Open Access (free)
Fetters of an American farmgirl
R.J. Ellis

purpose is not to gainsay these perspectives, but to identify, complementarily, how Our Nig, the work of a Northern free black, also provides a working-class portrait of New England farm life, removed from the frontier that dominates accounts of American agrarian life.3 The novel articulates a young female farm servant’s class position and lack of agency.4 Consequently its engagement with the pastoral is highly original – an originality promoted by Wilson’s AfricanAmerican identity: the pastoral tradition to hand was a white Western one, from which she was largely

in Special relationships
Providencia – Colectivo MapsUrbe

just a few kilometres but completely disconnected, having in common only the hundreds and thousands of workers who cross the entire region to carry out their daily tasks for the care and comfort of Santiago’s upper classes. In Chile, just like in other contexts in Latin America, there is a specific taxonomy to name these high-income sectors of society: they are called cuicos . Of course, the cuicos are not only recognizable by their accumulated capital. They behave in a certain way and have an identifiable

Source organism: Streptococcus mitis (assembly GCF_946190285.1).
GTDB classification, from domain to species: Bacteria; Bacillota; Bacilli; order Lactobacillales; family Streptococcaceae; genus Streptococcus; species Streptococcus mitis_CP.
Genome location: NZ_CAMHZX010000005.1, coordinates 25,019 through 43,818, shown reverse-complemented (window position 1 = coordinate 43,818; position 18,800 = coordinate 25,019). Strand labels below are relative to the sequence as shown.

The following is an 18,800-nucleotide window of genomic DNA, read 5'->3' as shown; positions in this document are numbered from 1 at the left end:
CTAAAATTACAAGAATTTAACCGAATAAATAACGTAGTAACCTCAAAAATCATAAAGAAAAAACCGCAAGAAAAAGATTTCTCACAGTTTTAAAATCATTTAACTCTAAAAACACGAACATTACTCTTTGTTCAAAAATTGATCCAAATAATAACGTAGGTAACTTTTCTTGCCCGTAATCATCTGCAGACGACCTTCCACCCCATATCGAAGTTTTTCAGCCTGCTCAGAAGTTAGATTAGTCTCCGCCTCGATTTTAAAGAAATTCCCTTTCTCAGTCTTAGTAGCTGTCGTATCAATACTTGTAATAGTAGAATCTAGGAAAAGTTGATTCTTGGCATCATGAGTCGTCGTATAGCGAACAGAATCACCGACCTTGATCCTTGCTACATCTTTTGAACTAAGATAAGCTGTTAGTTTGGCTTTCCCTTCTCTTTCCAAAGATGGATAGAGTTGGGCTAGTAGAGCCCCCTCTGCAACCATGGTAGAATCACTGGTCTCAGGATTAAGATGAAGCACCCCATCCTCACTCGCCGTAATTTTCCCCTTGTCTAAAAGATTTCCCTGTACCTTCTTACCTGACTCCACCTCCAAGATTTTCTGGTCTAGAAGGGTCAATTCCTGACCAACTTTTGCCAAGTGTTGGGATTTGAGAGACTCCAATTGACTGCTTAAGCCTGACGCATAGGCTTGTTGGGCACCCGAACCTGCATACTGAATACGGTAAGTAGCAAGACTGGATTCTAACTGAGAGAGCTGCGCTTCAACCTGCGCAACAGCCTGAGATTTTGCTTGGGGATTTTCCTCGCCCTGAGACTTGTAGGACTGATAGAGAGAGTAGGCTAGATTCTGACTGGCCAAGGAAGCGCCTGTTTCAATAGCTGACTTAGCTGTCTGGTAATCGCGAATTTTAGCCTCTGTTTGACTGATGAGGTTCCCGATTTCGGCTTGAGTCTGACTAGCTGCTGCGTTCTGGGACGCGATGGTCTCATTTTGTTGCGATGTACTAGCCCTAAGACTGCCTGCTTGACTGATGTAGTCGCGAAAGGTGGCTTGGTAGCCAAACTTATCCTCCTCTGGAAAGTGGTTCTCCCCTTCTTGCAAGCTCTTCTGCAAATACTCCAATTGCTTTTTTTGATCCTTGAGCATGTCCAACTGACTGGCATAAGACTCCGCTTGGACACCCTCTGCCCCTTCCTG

in Performing the jumbled city
Liesbeth Hesselink

women occupied in Indonesian society. Before they could train as nurses, girls were required to have finished primary school. In principle, girls from poor families did not attend school. Girls from the middle and upper classes often did but it was considered culturally improper for upper-class girls – the ones among the population who could afford to study – to live outside their parents’ home when they were of marriageable age (fourteen to sixteen). The poor reputation of the hospitals made them appropriate workplaces only for lower-class women and for women whose

in Colonial caring
Open Access (free)
Different voices, voicing difference
Gilli Bush-Bailey